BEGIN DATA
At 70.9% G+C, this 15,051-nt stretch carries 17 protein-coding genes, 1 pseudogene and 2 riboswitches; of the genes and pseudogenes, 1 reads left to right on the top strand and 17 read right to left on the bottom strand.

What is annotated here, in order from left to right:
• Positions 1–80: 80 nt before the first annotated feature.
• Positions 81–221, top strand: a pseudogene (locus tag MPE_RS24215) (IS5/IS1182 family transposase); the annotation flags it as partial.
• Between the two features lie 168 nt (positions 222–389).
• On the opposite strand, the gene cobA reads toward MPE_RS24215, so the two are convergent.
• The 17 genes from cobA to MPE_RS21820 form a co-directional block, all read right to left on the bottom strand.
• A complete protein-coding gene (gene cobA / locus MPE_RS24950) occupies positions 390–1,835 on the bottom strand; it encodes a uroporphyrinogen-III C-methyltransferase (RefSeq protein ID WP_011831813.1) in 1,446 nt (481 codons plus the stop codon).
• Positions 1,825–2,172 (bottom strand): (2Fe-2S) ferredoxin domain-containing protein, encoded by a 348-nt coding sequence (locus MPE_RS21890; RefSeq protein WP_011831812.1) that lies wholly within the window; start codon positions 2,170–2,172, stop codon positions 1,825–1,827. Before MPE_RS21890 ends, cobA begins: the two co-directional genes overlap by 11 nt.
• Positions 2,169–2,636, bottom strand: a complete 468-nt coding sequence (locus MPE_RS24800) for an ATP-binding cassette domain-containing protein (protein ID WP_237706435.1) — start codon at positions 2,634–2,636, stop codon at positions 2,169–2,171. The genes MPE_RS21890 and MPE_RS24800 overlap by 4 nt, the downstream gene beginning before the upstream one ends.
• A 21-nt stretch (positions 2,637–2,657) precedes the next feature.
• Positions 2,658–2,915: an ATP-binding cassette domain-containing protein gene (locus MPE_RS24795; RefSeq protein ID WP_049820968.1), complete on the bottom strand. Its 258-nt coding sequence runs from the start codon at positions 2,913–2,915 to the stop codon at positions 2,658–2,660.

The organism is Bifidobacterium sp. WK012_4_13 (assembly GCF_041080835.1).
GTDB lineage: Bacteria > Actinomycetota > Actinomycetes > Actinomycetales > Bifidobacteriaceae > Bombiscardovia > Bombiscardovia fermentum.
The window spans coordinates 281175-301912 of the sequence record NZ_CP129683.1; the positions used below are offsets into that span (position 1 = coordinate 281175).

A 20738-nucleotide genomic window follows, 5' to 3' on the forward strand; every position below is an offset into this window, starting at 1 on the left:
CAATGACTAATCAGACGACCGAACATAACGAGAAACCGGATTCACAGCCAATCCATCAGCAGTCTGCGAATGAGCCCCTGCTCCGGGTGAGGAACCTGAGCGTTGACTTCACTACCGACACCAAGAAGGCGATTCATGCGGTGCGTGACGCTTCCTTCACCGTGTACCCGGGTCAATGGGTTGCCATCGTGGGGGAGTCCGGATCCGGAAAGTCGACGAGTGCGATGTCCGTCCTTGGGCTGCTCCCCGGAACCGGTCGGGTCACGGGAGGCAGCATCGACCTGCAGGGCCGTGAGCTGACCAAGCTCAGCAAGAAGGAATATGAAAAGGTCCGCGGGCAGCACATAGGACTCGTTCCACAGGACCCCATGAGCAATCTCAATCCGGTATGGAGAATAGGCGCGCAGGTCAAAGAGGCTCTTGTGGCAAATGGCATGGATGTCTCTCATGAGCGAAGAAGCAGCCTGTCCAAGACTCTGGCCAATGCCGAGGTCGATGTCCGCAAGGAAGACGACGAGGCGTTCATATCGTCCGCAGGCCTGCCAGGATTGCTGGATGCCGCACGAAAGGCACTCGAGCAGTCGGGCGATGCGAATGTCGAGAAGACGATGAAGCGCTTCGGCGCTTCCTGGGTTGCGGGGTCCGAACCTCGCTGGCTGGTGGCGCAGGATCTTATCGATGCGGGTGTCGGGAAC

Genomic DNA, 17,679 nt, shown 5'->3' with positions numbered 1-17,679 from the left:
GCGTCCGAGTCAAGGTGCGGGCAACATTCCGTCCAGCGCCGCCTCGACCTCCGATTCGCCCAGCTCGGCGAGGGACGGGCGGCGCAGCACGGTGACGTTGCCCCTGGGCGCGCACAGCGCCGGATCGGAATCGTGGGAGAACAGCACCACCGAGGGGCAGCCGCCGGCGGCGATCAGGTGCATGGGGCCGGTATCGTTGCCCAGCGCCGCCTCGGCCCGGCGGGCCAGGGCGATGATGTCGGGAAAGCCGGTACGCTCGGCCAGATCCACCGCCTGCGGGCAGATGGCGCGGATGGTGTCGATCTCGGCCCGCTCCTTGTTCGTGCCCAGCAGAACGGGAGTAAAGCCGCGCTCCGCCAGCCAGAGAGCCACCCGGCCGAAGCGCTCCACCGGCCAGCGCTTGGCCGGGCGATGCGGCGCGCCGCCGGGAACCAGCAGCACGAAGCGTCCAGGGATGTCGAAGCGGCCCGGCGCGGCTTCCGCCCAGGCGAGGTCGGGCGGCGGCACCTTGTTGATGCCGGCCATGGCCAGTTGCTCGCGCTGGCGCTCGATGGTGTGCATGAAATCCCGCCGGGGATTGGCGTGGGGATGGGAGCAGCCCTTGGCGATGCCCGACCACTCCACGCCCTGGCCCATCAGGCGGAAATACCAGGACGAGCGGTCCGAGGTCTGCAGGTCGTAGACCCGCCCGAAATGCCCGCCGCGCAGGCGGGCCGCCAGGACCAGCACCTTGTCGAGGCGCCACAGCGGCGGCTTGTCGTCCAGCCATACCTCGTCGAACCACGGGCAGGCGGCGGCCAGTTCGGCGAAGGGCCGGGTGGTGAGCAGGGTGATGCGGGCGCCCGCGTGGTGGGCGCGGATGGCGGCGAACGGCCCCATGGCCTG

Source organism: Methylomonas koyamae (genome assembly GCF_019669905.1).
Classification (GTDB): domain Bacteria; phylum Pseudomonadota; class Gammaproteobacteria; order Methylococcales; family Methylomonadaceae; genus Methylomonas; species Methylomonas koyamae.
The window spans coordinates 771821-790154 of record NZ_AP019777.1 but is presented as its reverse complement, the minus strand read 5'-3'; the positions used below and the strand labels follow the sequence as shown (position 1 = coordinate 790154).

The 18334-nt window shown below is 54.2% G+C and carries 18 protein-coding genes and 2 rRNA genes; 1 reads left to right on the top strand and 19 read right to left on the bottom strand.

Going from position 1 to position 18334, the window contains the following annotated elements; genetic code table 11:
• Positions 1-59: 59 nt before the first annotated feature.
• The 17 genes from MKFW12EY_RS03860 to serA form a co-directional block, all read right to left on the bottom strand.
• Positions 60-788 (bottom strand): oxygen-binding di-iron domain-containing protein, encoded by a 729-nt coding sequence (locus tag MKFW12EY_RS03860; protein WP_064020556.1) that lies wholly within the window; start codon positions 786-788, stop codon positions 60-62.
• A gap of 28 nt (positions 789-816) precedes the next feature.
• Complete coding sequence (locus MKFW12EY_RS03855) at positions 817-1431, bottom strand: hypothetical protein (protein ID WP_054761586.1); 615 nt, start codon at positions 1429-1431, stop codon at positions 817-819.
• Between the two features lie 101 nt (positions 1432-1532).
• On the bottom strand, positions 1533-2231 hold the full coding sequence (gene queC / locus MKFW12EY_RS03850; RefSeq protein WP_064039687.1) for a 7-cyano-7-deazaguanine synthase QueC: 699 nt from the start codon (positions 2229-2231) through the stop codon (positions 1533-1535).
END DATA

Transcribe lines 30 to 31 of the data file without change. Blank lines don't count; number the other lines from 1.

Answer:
• Between the two features lie 101 nt (positions 1432-1532).
• On the bottom strand, positions 1533-2231 hold the full coding sequence (gene queC / locus MKFW12EY_RS03850; RefSeq protein WP_064039687.1) for a 7-cyano-7-deazaguanine synthase QueC: 699 nt from the start codon (positions 2229-2231) through the stop codon (positions 1533-1535).